|Matthew Henry's Concise Commentary|
29:9-14 See Rachel's humility and industry. Nobody needs to be ashamed of honest, useful labour, nor ought it to hinder any one's preferment. When Jacob understood that this was his kinswoman, he was very ready to serve her. Laban, though not the best humoured, bade him welcome, and was satisfied with the account Jacob gave of himself. While we avoid being foolishly ready to believe every thing which is told us, we must take heed of being uncharitably suspicious.
Verse 9. - And while he yet spake with them (literally, he yet speaking with them), Rachel came with her father's sheep: for she kept them - or, she was a shepherdess, the part. רֹעָה being used as a substantive (Gesenius, 'Lex.,' sub. nom.).
Gill's Exposition of the Entire Bible
And while he yet spake with them,.... While Jacob was thus discoursing with the shepherds:
Rachel came with her father's sheep; to water them at the well. She was within sight when Jacob first addressed the shepherds, but now she was come to the well, or near it, with the sheep before her:
for she kept them: or "she was the shepherdess" (d); the chief one; she might have servants under her to do some parts of the office of a shepherd, not so fit for her to do; it may be Laban's sons, for some he had, Genesis 31:1; were not as yet grown up, and Leah, the eldest daughter, having tender eyes, could not bear the open air, and light of the sun, nor so well look after the straying sheep; and therefore the flock was committed to the care of Rachel the younger daughter, whose name signifies a sheep. The Jews say (e), that the hand of God was upon Laban's flock, and there were but few left, so that he put away his shepherds, and what remained be put before his daughter Rachel, see Genesis 30:30; and some ascribe it to his covetousness that he did this; but there is no need to suggest anything of that kind; for keeping sheep in those times and countries was a very honourable employment, and not below the sons and daughters of great personages, and still is so accounted. Dr. Shaw (f) says it is customary, even to this day, for the children of the greatest Emir to attend their flocks; the same is related of the seven children of the king of Thebes, of Antiphus the son of Priam, and of Anchises, Aeneas's father (g).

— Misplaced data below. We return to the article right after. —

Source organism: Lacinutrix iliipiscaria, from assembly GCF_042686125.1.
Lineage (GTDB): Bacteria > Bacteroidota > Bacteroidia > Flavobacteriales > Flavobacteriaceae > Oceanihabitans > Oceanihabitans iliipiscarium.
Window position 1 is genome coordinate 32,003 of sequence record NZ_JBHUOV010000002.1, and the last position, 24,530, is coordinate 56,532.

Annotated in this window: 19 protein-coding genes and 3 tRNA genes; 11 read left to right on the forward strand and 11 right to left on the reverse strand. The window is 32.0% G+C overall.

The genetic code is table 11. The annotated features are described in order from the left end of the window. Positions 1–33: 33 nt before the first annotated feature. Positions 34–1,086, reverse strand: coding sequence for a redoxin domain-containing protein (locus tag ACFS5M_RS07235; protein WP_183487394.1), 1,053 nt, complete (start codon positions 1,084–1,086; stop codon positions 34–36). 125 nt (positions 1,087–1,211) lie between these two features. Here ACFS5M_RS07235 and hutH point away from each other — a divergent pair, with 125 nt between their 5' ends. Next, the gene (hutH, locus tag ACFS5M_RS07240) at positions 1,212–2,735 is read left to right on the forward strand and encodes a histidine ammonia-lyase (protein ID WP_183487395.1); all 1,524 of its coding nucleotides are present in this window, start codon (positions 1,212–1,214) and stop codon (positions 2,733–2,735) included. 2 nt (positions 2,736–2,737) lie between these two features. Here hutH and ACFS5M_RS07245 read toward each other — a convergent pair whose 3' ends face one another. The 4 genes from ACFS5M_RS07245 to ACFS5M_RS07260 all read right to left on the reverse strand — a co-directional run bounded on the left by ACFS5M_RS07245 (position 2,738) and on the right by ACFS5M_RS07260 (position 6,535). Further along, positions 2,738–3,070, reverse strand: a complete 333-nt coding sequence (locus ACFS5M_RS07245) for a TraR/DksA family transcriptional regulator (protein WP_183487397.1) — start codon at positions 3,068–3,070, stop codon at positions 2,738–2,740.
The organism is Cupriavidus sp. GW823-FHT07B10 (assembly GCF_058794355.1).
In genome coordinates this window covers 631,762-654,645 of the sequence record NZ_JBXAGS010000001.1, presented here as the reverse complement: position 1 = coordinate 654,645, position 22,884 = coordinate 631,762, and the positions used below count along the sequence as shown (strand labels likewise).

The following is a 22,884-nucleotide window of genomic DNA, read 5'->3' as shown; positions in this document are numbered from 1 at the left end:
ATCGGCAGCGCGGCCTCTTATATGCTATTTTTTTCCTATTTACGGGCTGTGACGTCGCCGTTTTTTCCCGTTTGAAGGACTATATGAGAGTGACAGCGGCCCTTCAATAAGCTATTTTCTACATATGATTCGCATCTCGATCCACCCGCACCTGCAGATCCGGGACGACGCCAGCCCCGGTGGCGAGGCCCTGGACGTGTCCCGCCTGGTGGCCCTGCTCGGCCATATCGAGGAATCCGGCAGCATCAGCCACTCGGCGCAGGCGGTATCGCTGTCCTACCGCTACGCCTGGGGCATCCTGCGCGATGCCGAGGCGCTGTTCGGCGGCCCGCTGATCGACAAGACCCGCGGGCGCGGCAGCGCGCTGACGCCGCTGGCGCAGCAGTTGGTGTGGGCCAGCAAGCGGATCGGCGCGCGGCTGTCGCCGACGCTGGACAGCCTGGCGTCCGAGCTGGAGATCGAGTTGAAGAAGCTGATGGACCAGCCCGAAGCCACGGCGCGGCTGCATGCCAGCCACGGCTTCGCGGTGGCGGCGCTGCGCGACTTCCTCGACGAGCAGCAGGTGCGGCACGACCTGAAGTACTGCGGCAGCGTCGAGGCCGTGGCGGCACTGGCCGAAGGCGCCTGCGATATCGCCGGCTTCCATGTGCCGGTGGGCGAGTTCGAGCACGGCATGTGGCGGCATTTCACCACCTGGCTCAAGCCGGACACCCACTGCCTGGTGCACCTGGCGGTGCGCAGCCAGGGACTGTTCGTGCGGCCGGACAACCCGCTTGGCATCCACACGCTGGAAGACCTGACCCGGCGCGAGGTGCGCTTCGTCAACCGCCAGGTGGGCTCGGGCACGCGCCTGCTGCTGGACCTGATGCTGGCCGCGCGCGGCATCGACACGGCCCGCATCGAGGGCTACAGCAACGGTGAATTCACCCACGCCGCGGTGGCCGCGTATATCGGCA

(d) "quia pastor illa", Montanus, "pastrix", Schmidt. (e) Targ. Jon. in loc. Pirke Eliezer, c. 36. (f) Travels, p. 240. No. 2. Ed. 2.((g) Hom. II. 1. ver. 313. II. 6. ver. 424. II. 11. ver. 106.
Jamieson-Fausset-Brown Bible Commentary
9-11. While he yet spake with them, Rachel came—Among the pastoral tribes the young unmarried daughters of the greatest sheiks tend the flocks, going out at sunrise and continuing to watch their fleecy charges till sunset. Watering them, which is done twice a day, is a work of time and labor, and Jacob rendered no small service in volunteering his aid to the young shepherdess. The interview was affecting, the reception welcome, and Jacob forgot all his toils in the society of his Mesopotamian relatives. Can we doubt that he returned thanks to God for His goodness by the way?
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